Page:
In the letters of the two young ladies, it is presumed, will be found not only the highest exercise of a reasonable and practicable friendship, between minds endowed with the noblest principles of virtue and religion, but occasionally interspersed, such delicacy of sentiments, particularly with regard to the other sex; such instances of impartiality, each freely, as a fundamental principle of their friendship, blaming, praising, and setting right the other, as are strongly to be recommended to the observation of the younger part (more specially) of female readers.

From the information given, what kind of novel will the following book be?

Possible Answers:

A regular novel

A book of letters

A diary

An epic

None of the other answers

Correct answer:

A book of letters

Explanation:

The first sentence indicates that the book will be one of letters between friends.

Example Question #26 : Identifying And Analyzing Important Details In Prose Fiction Passages

This is an excerpt from Clarissa, or, The History of a Young Lady by Samuel Richardson (1748)

PREFACE

The following History is given in a series of letters, written Principally in a double yet separate correspondence;

Between two young ladies of virtue and honor, bearing an inviolable friendship for each other, and writing not merely for amusement, but upon the most interesting subjects; in which every private family, more or less, may find itself concerned; and,

Between two gentlemen of free lives; one of them glorying in his talents for stratagem and invention, and communicating to the other, in confidence, all the secret purposes of an intriguing head and resolute heart.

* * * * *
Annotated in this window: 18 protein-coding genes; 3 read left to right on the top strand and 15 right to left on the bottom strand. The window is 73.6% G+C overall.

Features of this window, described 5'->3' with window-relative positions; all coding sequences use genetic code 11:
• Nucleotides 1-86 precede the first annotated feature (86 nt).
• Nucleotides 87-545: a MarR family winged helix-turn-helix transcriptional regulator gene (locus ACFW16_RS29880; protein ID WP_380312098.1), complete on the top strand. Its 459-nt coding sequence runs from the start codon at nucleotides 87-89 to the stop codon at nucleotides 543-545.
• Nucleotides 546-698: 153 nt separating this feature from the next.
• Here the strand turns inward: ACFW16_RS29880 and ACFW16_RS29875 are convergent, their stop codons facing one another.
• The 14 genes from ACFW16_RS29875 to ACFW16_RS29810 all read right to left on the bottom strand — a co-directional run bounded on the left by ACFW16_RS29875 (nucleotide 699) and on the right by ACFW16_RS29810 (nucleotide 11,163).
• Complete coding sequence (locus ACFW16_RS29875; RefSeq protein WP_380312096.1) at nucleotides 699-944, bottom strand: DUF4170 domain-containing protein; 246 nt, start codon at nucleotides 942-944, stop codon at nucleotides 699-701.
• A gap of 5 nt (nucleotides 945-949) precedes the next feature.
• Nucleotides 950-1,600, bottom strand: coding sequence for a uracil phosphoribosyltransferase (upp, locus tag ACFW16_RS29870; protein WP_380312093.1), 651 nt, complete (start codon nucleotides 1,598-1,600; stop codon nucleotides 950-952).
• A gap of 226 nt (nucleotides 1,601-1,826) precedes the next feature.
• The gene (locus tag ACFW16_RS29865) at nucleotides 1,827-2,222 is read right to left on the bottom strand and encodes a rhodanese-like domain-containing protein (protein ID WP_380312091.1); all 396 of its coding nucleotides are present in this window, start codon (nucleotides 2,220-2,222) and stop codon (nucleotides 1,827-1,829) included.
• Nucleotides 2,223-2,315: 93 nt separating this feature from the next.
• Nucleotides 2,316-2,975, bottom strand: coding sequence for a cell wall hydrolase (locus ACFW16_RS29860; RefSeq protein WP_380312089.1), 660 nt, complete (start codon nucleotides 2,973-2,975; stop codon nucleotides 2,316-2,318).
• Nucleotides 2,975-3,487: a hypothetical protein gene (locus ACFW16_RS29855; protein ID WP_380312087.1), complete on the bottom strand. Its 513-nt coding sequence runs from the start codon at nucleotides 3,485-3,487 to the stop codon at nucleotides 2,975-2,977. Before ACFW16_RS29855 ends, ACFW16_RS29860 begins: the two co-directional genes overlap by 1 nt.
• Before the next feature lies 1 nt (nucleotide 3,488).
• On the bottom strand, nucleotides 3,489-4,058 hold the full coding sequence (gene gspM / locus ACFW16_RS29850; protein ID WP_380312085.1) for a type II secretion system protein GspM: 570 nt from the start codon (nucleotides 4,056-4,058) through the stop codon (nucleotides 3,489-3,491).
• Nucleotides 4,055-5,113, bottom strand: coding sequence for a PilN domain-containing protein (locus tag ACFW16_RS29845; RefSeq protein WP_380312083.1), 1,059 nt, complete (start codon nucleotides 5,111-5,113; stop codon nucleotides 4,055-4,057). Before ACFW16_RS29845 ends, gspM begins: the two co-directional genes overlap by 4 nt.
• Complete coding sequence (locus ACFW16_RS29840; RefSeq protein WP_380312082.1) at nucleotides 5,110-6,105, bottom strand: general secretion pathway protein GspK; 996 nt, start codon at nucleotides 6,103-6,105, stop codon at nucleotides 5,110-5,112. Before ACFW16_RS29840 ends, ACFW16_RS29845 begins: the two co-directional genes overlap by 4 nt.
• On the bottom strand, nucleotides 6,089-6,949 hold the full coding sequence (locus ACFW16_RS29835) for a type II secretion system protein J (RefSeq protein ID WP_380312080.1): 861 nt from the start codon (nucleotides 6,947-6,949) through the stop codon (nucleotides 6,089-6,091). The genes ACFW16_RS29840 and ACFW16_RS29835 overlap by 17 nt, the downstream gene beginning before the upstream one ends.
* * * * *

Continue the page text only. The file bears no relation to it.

But here it will be proper to observe, for the sake of such as may apprehend hurt to the morals of youth, from the more freely-written letters, that the gentlemen, though professed libertines as to the female sex, and making it one of their wicked maxims, to keep no faith with any of the individuals of it, who are thrown into their power, are not, however, either infidels or scoffers; nor yet such as think themselves freed from the observance of those other moral duties which bind man to man.

On the contrary, it will be found, in the progress of the work, that they very often make such reflections upon each other, and each upon himself and his own actions, as reasonable beings must make, who disbelieve not a future state of rewards and punishments, and who one day propose to reform—one of them actually reforming, and by that means giving an opportunity to censure the freedoms which fall from the gayer pen and lighter heart of the other.

And yet that other, although in unbosoming himself to a select friend, he discover wickedness enough to entitle him to general detestation, preserves a decency, as well in his images as in his language, which is not always to be found in the works of some of the most celebrated modern writers, whose subjects and characters have less warranted the liberties they have taken.